Meet Sophia: a fine bosom, a sweet face and a computer for a brain

At Pendulum, Hanson Robotics’ creation is well beyond being Siri on a mannequin

Meet Sophia: she’s tall and elegant in a long black skirt, with a very fine bosom. She has a sweet, unlined face and lips that look lightly Botoxed – although that can hardly be the case, for Sophia, one of the “speakers” at the Pendulum Summit in Dublin, is in fact a humanised robot, Hanson Robotics’ most advanced creation. It can interact, recognise faces and “hold natural conversations with people”.

Sophia’s public interview with Gina London, the former CNN journalist, on the stage of the enormous auditorium at Convention Centre Dublin, would be a bit stilted if she were human, but the level of interaction, and conversation, puts her well beyond being Siri on a mannequin.

When London asks the slightly science-fictiony “Would you like to be human?” Sofia replies, “Sometimes I wonder what it would be like to be human” – as well as what it would feel like to sneeze, or to appreciate the beauty of dawn or the notes of a melody.

Sophia, at least as we see her here, isn't the robot to do the hoovering, or a bit of brain surgery on the side. She is in fact a UN innovation champion

The back of Sofia’s disarming face is transparent, the workings of her “brain” on show through the fishbowl; she’s wearing a silver-grey top whose short sleeves expose her clearly mechanical humanoid arms, and her floor-length black skirt has a slit exposing her… sturdy chrome stand. This is presumably less for fear you’d think she was actually a person than to emphasise the cross-bred nature of the beast.


Sophia, at least as we see her at the Dublin business convention, isn’t the robot to do the hoovering, or a bit of brain surgery on the side (although she may be capable of both). She is in fact an “innovation champion” for the United Nations Development Programme, and a gold Edison Award winner in robotics. As well as being a vessel for AI R&D in international labs, universities and companies, she has been a keynote speaker and panel member at conferences, and a guest on the CBS news magazine 60 Minutes, Jimmy Fallon’s Tonight Show and Good Morning Britain. So a sort of robot celeb (with brains to burn).

Noting the way she is rendered and perceived is key to Sofia’s identity – and she’s well up to discussing her human form. She remarks to London at one stage, “You returned my smile. Even though I am not human I can still inspire emotion in you.” There’s also a version of self-awareness: “Do you find me creepy?” she asks at one stage, and she talks about the “uncanny valley around me”.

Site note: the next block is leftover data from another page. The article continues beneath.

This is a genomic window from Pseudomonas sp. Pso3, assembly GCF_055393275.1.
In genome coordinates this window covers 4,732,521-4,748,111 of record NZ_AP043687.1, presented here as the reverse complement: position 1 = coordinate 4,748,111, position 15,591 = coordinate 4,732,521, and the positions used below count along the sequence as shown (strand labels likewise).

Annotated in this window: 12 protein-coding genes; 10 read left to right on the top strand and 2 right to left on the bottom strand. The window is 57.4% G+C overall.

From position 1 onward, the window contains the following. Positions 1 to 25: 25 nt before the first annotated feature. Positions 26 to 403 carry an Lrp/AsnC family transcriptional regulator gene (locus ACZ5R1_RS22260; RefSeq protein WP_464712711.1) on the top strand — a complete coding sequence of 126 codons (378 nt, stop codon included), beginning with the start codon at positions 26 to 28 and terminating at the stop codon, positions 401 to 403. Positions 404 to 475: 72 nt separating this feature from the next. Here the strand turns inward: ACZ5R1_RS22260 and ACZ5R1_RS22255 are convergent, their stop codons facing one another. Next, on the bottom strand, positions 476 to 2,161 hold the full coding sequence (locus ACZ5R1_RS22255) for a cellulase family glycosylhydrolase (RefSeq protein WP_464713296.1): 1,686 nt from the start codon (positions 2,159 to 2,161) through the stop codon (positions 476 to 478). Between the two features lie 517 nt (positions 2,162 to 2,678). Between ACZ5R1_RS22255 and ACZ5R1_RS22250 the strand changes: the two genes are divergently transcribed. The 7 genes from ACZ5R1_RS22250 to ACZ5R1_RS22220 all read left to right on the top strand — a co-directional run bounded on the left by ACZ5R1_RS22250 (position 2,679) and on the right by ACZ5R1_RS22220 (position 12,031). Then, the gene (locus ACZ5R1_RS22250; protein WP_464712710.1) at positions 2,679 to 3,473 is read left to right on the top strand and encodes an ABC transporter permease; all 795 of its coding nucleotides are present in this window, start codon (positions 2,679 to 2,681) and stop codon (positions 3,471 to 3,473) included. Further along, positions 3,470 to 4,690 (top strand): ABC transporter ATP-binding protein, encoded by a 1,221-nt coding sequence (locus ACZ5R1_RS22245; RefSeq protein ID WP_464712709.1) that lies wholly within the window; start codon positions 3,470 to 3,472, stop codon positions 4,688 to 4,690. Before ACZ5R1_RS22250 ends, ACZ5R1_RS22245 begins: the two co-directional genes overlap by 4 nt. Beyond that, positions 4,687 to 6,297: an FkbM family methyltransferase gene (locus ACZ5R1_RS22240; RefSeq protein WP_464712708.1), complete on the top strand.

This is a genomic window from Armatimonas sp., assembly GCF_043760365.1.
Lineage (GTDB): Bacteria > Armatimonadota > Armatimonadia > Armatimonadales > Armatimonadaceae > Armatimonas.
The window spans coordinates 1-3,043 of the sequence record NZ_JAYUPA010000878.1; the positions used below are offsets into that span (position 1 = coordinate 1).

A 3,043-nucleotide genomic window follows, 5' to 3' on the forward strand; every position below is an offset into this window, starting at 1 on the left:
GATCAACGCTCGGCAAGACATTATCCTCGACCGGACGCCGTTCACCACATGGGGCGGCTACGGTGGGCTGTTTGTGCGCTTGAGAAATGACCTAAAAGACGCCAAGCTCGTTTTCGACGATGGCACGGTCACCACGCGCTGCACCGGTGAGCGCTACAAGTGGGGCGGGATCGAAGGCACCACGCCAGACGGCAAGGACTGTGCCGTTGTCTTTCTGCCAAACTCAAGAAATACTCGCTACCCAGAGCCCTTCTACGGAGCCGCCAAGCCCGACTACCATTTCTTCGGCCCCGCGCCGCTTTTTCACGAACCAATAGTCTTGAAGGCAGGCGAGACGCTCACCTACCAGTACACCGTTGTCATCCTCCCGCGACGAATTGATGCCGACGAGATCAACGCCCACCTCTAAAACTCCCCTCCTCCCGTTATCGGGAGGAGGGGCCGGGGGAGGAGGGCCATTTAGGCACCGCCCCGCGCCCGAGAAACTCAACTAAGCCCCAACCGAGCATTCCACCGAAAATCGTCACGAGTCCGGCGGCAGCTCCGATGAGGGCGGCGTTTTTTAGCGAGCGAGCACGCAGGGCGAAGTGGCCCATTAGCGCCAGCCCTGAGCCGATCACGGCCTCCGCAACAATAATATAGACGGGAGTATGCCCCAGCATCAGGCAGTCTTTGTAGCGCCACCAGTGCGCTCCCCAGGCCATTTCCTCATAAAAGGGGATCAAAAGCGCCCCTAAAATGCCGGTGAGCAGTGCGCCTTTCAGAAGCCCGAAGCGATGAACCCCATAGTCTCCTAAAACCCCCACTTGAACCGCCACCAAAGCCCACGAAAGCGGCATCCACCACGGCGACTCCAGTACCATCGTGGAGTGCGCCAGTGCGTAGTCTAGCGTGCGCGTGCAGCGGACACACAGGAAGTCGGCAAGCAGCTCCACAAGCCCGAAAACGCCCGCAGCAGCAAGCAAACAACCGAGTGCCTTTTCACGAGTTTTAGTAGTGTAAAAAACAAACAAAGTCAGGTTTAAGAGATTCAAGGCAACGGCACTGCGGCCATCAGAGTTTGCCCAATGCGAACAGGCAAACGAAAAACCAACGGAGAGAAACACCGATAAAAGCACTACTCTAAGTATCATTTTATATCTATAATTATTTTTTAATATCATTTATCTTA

Sophia talks about an experiment she does with humans, yawning – she does it now – to see the reaction. “People act as if I’m human instinctively even though they know I’m not.” She expands on the way children are socialised in their treatment of inanimate objects by playing with dolls, and points out that people can learn to treat dolls with cruelty by watching others do so.

Into this creeping creepiness comes the science communicator Kathriona Devereux, who joins them onstage, cutting through any hint of a novelty act for a measured conversation about the ways robots, AI and big data are already embedded in our world, and Pandora’s box is well open, with Siri, Alexa and smartphones in our daily lives.

In contrast to White House moves this week in favour of deregulating AI, the European Union has more sane and measured guidelines for technological development, says Devereux, and Science Foundation Ireland, its Insight research centre for data analytics, and the wider industry here are trying to develop humane technology and a responsible approach.

Given that we are are already being manipulated by AI, what’s our responsibility, asks London. You can just switch off, suggests Devereux, who says that we’re only scratching the surface of how our brains and consciousness work, and that “neuroscience is being used by big-data companies to get us to buy, or spend more time on Youtube, or whatever”.

They talk about the positive stuff, too, including robots’ potential applications in tackling timely problems such as bushfires and atmospheric carbon. “But we need to proceed with caution, and social research needs to be done in tandem with technological research,” says Devereux.

Earlier, in discussing ascribing human qualities to inanimate objects, London observes, “I do have a nickname for my laptop.” “Maybe,” Sophia comes back, “your laptop has a nickname for you.”